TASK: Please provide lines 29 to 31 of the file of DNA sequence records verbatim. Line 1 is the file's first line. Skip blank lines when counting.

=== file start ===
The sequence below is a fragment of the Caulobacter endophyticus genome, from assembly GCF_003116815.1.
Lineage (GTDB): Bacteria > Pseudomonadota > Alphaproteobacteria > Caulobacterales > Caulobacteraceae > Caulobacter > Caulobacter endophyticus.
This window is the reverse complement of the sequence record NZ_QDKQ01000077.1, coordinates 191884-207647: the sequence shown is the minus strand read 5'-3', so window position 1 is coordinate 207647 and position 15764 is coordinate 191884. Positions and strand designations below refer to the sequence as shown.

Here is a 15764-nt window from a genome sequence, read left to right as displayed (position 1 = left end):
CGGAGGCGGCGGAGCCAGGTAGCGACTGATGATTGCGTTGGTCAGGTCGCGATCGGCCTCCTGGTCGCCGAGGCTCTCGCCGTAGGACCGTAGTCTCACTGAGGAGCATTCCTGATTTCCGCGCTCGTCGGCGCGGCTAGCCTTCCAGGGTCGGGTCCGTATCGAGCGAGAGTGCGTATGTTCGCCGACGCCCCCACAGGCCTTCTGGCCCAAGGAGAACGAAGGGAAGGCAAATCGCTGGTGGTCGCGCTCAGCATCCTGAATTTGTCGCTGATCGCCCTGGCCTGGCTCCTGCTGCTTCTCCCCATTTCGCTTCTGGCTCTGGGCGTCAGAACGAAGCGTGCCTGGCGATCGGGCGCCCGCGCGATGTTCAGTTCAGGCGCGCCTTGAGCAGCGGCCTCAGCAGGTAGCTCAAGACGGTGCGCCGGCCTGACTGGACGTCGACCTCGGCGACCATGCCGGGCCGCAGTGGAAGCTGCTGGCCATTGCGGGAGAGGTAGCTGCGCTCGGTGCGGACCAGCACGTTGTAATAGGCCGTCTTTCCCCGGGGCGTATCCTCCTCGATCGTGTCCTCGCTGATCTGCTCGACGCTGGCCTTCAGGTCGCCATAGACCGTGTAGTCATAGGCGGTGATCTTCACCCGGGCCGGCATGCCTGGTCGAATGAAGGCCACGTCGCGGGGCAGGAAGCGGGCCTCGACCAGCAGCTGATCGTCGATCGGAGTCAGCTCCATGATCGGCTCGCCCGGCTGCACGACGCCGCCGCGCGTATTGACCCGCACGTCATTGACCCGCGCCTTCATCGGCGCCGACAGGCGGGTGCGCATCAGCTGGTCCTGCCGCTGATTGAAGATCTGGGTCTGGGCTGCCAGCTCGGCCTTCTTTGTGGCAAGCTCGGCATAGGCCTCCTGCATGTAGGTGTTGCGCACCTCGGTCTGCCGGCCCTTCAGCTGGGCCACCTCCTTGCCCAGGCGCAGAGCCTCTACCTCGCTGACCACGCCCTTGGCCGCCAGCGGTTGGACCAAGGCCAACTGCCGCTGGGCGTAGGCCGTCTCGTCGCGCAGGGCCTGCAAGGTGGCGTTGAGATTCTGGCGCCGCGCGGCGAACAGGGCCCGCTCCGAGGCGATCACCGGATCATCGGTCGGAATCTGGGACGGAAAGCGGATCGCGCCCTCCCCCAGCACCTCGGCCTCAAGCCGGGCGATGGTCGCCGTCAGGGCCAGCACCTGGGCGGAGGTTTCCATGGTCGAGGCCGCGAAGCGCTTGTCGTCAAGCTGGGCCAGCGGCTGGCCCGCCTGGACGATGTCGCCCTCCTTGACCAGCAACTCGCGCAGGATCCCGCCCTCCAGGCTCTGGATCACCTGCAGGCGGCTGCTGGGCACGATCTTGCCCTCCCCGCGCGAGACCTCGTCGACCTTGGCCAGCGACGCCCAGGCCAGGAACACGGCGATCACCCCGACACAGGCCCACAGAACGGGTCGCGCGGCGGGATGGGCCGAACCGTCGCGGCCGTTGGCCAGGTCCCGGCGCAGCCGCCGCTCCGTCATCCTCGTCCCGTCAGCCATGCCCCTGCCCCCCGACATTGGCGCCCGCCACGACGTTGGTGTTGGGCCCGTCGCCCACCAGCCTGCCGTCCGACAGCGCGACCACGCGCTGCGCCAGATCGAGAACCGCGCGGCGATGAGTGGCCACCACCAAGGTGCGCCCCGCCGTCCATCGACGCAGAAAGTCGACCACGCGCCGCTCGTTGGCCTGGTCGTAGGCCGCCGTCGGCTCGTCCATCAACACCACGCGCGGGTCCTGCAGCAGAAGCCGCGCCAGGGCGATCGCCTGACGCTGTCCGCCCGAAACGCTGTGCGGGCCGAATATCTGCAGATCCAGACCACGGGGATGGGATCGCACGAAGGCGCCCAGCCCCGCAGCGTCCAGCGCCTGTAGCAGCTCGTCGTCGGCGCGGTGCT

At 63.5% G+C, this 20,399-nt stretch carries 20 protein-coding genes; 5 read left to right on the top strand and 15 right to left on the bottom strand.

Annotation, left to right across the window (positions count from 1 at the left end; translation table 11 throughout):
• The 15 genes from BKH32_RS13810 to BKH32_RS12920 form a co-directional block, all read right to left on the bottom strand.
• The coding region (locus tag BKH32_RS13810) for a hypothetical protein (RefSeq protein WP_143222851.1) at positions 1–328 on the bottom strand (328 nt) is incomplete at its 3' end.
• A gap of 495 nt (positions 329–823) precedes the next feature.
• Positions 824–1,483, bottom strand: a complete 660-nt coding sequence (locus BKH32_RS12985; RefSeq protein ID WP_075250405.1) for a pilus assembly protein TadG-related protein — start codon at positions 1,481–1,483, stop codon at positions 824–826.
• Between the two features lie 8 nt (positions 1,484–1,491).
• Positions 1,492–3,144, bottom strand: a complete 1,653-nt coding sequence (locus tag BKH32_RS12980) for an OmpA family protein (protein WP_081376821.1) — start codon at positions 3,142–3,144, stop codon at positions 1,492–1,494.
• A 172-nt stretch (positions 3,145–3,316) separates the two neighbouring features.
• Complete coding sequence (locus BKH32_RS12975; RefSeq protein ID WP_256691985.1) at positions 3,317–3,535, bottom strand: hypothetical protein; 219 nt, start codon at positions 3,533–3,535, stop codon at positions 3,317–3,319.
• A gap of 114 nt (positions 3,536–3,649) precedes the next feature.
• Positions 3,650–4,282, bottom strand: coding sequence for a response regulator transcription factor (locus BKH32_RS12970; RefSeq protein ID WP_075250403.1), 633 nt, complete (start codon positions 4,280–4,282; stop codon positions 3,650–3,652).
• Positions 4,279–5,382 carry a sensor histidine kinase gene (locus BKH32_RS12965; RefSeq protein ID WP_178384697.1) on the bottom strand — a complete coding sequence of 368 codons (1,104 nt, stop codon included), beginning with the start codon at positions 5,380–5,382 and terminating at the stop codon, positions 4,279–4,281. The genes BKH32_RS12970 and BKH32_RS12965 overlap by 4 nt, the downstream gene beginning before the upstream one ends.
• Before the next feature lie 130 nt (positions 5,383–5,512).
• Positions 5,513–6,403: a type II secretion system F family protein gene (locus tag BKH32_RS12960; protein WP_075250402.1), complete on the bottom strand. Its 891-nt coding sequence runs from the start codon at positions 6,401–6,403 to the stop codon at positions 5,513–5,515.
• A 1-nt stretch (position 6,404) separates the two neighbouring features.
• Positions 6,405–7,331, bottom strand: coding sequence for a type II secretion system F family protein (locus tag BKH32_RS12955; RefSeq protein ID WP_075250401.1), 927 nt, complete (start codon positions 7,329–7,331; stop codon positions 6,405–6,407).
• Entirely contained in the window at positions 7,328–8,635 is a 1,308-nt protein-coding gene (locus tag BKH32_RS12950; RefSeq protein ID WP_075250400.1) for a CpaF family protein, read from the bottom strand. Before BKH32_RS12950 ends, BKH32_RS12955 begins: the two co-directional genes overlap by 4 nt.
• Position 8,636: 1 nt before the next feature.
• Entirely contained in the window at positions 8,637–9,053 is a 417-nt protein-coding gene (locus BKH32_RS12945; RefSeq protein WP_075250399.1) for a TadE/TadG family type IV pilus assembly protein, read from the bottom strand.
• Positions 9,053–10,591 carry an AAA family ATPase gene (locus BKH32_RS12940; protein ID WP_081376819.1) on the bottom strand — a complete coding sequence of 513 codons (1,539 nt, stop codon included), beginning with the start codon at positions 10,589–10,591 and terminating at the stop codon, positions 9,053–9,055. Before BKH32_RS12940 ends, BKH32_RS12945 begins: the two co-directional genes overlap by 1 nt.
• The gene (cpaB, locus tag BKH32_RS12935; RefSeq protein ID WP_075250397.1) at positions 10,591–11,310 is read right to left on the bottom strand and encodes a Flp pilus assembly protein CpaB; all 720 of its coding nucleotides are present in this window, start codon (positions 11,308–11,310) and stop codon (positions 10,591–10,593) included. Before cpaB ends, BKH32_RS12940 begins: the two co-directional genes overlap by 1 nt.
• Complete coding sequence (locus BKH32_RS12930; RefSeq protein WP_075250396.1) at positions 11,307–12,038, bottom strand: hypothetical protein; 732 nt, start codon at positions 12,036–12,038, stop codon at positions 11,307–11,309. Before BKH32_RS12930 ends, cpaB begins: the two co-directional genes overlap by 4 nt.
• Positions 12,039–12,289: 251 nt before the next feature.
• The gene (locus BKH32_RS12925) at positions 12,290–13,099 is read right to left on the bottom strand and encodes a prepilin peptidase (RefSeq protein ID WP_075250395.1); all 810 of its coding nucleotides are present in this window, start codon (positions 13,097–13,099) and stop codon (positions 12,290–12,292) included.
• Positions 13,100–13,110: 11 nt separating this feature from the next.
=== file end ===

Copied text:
• Positions 12,039–12,289: 251 nt before the next feature.
• The gene (locus BKH32_RS12925) at positions 12,290–13,099 is read right to left on the bottom strand and encodes a prepilin peptidase (RefSeq protein ID WP_075250395.1); all 810 of its coding nucleotides are present in this window, start codon (positions 13,097–13,099) and stop codon (positions 12,290–12,292) included.
• Positions 13,100–13,110: 11 nt separating this feature from the next.